sempiternal

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sem·pi·ter·nal

 (sĕm′pĭ-tûr′nəl)
adj.
Enduring forever; eternal.

[Middle English, from Old French sempiternel, from Late Latin sempiternālis, from Latin sempiternus : semper, always; see sem- in Indo-European roots + aeternus, eternal; see aiw- in Indo-European roots.]

sem′pi·ter′ni·ty (-nĭ-tē) n.
American Heritage® Dictionary of the English Language, Fifth Edition. Copyright © 2016 by Houghton Mifflin Harcourt Publishing Company. Published by Houghton Mifflin Harcourt Publishing Company. All rights reserved.

sempiternal

(ˌsɛmpɪˈtɜːnəl)
adj
literary everlasting; eternal
[C15: from Old French sempiternel, from Late Latin sempiternālis, from Latin sempiternus, from semper always + aeternus eternal]
ˌsempiˈternally adv
sempiternity n
Collins English Dictionary – Complete and Unabridged, 12th Edition 2014 © HarperCollins Publishers 1991, 1994, 1998, 2000, 2003, 2006, 2007, 2009, 2011, 2014

sem•pi•ter•nal

(ˌsɛm pɪˈtɜr nl)

adj.
everlasting; eternal.
[1400–50; < Late Latin sempiternālis < Latin sempitern(us) everlasting (semp(er) always)]
Random House Kernerman Webster's College Dictionary, © 2010 K Dictionaries Ltd. Copyright 2005, 1997, 1991 by Random House, Inc. All rights reserved.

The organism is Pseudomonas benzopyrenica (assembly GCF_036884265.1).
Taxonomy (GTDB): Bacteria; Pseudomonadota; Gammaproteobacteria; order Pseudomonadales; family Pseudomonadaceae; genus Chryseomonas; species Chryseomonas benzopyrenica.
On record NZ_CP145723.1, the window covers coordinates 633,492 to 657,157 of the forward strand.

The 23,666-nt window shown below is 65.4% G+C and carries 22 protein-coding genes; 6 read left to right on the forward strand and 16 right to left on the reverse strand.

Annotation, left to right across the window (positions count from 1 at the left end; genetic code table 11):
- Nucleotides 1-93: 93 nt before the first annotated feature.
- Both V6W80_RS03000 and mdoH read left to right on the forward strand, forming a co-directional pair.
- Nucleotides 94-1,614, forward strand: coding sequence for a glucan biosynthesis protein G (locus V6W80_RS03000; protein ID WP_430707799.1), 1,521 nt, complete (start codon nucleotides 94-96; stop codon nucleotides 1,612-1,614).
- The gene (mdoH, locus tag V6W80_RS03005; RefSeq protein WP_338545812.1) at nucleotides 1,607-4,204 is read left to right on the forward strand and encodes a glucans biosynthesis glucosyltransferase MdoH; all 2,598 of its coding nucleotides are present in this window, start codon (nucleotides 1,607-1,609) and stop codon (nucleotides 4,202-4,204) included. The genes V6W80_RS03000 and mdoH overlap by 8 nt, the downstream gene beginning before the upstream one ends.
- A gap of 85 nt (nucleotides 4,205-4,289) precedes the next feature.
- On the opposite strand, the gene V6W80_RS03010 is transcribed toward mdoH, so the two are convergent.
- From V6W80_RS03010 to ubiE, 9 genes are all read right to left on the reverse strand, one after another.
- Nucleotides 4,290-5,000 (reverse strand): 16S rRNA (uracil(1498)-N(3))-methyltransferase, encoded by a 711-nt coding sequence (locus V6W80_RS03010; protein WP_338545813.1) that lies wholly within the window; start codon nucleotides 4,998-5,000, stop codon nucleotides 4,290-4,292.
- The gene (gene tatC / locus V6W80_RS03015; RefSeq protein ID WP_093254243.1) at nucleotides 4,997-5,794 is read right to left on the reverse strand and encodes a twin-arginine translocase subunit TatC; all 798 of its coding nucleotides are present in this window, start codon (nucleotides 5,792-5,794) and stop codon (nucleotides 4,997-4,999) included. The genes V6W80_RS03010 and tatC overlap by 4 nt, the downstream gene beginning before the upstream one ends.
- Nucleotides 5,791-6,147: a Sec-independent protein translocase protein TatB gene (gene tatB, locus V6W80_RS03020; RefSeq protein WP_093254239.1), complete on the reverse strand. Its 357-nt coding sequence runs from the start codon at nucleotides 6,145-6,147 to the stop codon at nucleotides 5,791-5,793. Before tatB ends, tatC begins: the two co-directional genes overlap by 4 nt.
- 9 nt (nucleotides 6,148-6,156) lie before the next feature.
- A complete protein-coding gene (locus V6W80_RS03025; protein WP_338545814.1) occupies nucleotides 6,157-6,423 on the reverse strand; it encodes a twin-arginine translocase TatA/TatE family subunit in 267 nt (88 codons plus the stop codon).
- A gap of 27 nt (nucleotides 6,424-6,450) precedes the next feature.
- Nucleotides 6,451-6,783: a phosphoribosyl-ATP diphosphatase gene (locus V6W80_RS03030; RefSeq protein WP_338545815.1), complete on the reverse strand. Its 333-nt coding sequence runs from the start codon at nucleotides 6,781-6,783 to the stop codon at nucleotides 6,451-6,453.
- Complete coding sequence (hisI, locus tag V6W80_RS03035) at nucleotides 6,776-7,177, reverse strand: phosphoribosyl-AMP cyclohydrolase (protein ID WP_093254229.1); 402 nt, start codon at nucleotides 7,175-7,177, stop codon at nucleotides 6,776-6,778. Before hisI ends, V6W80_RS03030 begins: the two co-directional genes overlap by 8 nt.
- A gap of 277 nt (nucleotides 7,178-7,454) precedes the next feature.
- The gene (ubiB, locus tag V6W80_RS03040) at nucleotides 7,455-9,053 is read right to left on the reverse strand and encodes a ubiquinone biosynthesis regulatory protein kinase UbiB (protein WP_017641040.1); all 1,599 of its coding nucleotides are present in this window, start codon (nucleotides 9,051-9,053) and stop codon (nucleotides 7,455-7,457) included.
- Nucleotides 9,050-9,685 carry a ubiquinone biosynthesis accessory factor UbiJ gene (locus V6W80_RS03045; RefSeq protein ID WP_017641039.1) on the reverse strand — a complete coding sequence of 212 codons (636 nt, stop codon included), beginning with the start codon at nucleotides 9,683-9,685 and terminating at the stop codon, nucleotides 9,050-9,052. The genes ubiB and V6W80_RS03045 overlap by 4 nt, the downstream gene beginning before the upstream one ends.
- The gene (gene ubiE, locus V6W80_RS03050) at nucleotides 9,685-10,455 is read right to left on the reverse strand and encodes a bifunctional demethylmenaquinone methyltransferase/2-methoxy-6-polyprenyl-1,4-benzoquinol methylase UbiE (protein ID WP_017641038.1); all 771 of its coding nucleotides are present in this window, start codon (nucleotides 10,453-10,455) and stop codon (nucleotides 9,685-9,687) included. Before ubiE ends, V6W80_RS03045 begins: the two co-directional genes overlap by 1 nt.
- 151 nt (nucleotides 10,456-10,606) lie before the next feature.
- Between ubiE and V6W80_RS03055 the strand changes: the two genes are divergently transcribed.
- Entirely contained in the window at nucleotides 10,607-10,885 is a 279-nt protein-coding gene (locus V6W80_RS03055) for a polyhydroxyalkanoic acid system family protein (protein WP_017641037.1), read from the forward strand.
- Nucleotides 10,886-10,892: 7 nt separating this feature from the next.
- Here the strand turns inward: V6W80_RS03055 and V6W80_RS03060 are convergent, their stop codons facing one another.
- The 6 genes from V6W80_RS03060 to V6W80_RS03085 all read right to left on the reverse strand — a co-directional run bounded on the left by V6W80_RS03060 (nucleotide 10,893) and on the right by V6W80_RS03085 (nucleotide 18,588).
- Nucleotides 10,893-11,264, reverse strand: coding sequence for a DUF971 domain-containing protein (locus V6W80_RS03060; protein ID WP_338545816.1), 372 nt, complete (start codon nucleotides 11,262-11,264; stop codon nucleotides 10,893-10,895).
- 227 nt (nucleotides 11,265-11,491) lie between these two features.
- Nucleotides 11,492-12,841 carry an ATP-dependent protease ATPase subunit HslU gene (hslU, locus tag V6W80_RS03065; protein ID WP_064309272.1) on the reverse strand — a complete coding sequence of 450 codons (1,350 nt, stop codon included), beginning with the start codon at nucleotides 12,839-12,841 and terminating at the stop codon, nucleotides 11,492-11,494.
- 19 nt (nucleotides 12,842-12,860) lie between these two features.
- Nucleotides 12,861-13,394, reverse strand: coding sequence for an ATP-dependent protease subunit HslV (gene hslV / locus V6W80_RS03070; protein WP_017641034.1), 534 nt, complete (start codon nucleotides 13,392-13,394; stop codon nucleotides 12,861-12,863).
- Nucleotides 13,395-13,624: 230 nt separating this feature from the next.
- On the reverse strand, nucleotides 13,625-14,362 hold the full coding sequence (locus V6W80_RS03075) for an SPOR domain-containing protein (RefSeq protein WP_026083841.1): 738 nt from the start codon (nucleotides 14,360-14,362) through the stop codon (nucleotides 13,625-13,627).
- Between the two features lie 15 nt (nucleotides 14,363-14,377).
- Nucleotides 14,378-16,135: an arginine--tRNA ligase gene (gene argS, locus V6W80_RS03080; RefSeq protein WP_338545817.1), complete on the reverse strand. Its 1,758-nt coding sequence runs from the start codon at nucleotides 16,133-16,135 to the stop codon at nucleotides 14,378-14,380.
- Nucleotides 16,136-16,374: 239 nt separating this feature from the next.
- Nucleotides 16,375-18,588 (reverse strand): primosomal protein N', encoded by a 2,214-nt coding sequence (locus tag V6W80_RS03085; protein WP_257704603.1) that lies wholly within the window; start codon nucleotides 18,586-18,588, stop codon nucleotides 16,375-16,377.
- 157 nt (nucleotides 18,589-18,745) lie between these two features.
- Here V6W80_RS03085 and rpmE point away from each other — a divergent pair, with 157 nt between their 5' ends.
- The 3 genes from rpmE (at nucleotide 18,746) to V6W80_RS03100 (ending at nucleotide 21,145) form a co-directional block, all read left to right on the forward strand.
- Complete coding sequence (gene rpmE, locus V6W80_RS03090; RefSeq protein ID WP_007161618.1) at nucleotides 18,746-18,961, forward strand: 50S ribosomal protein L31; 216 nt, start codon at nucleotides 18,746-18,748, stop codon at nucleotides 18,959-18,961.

ThesaurusAntonymsRelated WordsSynonymsLegend:
Adj.1.sempiternal - having no known beginning and presumably no end; "the dateless rise and fall of the tides"; "time is endless"; "sempiternal truth"
infinite - having no limits or boundaries in time or space or extent or magnitude; "the infinite ingenuity of man"; "infinite wealth"
Based on WordNet 3.0, Farlex clipart collection. © 2003-2012 Princeton University, Farlex Inc.

sempiternal

adjective
Without beginning or end:
The American Heritage® Roget's Thesaurus. Copyright © 2013, 2014 by Houghton Mifflin Harcourt Publishing Company. Published by Houghton Mifflin Harcourt Publishing Company. All rights reserved.
Translations
ikiaikainen

sempiternal

[ˌsempɪˈtɜːnl] ADJsempiterno
Collins Spanish Dictionary - Complete and Unabridged 8th Edition 2005 © William Collins Sons & Co. Ltd. 1971, 1988 © HarperCollins Publishers 1992, 1993, 1996, 1997, 2000, 2003, 2005

sempiternal

adj (liter)immerwährend (liter)
Collins German Dictionary – Complete and Unabridged 7th Edition 2005. © William Collins Sons & Co. Ltd. 1980 © HarperCollins Publishers 1991, 1997, 1999, 2004, 2005, 2007
References in periodicals archive ?
What narrative of the national future was there to uphold: the institutional or the supernatural, the material or the spectral, the one in which citizens occupy new frontiers or that other one in which a disembodied voice finds itself sempiternally tied to the point of departure?
The good, as telos at 505a-d, is more general than that which eros seeks to be one's own sempiternally at Symposium 206a, where the context is human, and the good is, in some sense, possessable.
He simply wishes us to understand that if God drew the substance that forms us from his own nothingness, he is present in us, and that we are divinely present in the wheel of lives and deaths of the world that will turn sempiternally.